Fiction by | December 9, 2018

The pale orange color that lit the streets of Verga Subdivision in Bunawan switched on right before the sun started to set. The doors and windows had to be shut to keep the mosquitoes out. For most kids in the neighborhood, it was time to go home. For most parents, it was time to make dinner while they listened to local news on the television. The houses I passed by had their porches lit, the owners turning their lights on for relatives on their way home. Even the shabby houses of settlers in the area were loud and bright.

Our house was not far from the highway, but I had to walk two blocks the other way around before finally going home. During the day, our house didn’t stand out. But at night, it would be lit from inside with candles. Our house—which had two storeys, a garage that could park two cars, and a closed mini shop on the front—used to be as loud and bright as other houses in the neighborhood.

I used my phone, which I’d charged to full capacity in class earlier that day, to light my way to the front door. Our doorbell was so loud it could draw the neighbors’ attention. So, I knocked until I heard footsteps that tried to be discreet in an empty house so quiet. The curtain behind the window next to the front door moved a little, a pointless move since the porch was so dark.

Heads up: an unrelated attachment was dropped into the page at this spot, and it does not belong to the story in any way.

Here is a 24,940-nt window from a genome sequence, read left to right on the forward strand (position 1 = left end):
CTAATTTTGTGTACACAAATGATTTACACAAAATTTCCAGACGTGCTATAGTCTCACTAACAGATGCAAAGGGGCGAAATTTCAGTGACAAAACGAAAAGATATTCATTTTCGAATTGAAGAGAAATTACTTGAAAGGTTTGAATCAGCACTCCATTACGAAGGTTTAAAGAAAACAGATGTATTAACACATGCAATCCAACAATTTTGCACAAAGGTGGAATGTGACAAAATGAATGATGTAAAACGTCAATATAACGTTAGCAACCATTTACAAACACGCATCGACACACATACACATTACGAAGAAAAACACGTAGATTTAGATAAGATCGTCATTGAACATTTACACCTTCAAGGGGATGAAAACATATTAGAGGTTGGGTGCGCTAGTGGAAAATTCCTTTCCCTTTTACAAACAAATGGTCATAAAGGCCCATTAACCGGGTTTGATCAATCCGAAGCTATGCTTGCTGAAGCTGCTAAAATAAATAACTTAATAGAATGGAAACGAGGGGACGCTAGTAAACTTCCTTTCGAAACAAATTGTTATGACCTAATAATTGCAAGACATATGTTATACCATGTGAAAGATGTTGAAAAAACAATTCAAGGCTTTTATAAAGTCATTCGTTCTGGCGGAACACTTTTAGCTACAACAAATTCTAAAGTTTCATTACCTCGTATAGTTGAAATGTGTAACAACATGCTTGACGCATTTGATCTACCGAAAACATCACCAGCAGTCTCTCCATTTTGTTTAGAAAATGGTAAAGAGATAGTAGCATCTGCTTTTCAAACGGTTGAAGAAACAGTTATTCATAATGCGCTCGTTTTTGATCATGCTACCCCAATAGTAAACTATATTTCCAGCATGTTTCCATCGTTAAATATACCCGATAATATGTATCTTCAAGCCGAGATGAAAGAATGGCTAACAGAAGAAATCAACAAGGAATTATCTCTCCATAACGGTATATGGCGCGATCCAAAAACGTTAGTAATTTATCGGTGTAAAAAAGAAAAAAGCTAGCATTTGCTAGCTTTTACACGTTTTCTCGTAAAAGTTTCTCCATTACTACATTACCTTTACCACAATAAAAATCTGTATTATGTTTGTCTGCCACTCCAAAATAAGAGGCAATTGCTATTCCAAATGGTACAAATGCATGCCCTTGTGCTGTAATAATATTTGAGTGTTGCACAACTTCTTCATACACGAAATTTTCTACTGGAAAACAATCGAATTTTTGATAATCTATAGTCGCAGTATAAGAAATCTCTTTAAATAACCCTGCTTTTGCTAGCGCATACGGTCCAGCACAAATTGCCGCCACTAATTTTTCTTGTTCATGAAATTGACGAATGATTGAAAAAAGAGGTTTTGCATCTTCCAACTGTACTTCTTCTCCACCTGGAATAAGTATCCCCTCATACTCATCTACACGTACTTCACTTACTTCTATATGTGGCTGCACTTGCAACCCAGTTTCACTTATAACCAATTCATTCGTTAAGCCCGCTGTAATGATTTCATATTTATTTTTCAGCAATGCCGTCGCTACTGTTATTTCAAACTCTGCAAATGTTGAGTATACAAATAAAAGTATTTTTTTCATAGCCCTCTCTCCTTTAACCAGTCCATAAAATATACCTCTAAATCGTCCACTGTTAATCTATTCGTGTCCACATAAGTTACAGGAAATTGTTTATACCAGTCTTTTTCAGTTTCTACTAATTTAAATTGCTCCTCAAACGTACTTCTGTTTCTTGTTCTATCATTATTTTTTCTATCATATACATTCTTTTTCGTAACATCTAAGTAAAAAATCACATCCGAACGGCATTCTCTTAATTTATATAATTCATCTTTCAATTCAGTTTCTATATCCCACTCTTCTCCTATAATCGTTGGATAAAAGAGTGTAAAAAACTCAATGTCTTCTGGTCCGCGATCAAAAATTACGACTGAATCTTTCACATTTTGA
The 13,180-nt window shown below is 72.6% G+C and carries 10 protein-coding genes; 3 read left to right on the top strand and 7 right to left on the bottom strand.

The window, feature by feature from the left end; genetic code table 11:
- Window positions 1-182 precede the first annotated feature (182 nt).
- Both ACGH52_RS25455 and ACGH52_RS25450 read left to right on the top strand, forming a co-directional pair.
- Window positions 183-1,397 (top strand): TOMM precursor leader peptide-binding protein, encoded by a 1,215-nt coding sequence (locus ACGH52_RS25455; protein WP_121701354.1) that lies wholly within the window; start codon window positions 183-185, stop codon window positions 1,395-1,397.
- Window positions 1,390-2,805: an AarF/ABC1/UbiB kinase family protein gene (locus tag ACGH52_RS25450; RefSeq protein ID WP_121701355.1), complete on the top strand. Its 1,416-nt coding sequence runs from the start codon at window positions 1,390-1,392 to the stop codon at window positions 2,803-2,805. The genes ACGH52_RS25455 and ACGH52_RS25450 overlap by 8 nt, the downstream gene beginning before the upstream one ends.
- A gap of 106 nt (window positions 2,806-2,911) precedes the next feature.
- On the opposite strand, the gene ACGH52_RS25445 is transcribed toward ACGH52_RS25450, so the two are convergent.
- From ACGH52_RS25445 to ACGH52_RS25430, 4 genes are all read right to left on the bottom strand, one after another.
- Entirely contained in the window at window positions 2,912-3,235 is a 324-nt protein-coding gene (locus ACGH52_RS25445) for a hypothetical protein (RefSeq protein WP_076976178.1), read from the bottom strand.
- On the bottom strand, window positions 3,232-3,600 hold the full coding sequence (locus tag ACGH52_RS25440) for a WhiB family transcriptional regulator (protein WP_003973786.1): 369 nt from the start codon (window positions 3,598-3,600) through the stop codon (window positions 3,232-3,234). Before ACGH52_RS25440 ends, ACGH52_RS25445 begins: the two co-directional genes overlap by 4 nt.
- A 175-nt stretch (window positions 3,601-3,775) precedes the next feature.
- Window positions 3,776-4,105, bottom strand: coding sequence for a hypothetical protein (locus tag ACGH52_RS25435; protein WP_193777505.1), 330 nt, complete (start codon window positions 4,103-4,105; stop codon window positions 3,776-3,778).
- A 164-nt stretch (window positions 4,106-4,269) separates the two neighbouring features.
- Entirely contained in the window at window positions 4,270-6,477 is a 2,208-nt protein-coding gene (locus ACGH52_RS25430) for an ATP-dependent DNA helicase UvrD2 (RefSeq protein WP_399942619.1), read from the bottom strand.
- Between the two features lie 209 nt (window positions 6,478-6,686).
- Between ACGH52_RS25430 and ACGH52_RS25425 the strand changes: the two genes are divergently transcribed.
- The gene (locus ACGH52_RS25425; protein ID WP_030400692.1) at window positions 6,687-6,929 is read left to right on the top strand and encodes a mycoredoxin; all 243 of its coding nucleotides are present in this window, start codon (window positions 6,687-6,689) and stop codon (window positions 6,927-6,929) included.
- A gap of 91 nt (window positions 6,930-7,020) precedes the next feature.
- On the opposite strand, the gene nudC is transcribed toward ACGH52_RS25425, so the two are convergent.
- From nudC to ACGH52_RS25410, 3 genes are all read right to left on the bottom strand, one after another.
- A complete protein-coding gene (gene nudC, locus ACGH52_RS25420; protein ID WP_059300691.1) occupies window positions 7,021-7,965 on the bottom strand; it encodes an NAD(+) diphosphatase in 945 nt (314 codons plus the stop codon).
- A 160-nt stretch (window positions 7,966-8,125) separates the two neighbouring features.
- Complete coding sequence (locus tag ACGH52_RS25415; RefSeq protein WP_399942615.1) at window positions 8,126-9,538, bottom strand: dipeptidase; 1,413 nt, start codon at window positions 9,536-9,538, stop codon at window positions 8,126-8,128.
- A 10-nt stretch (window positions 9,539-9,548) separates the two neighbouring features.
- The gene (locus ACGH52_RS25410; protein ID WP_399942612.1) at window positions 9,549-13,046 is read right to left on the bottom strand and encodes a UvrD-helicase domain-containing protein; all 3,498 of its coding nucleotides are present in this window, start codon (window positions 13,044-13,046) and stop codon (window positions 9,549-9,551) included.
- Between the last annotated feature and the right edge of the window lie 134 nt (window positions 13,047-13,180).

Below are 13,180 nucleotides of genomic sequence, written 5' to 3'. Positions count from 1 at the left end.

“It’s me, Nay,” I told my mother. The door opened and the smell of lit candles wafted to my nose.

“Nganong nagab-ihan naman sab ka?”
Continue reading Orange


Poetry by | April 2, 2017

You stroked the line
from my neck
down to my spine
and stopped
at every bump
of bone.

You traced
the ink planets
and kissed them
to life.
They rotated
with the flutter
of your fingertips.

Their weather
changed with every
hiss of your breath.
The room went dark.
Pin lights
started to appear

and the worlds
orbited along
my stomach
in the expanse
of my room.
The weight
of the universe
is off my back.

Marie Crestie Joie is a creative writing student from UP Mindanao.


Where He Left

Poetry by | December 25, 2016

The room smelled like the pomade
Grandpa put on his hair
the moment
he got out of the shower.
The vines he used to trim
in the mornings
had crawled
to the grills on the windows
from the rusty gate
where he stood by
as he watched
me and my cousins
play hide-and-seek
along Almond Drive
on Sunday afternoons.
Mama was cleaning out
his medicine box
when I realized
all the containers
had not been emptied out.
Uncle carried
the plump luggage
to the top of the closet
filled with naked hangers.
Grandma could not seem to fold
the blanket on his bed
the way he used to do it-
corner to corner, edge to edge.
Tony Orlando started squeaking
when the CD player played
“Tie A Yellow Ribbon,”
but Grandma listened
and danced with the air
in the same way
she danced with Grandpa
at the wedding reception
of their golden anniversary.
I hold this scarf
that he wrapped himself in
as he sat on his wheelchair
one windy afternoon
when we drove him
to the beach.
Nobody dared to sit
on the rocking chair
in the balcony
where he used to nap
during sunny days
that reminded him, he said,
of the Panglao beaches
where he used to play
when he was young.
But now he’s rested
somewhere peaceful,
where I could no longer
massage his feet
as he rocked himself to sleep.

Marie Crestie Joie Contrata is a Creative Writing student from the University of the Philippines Mindanao.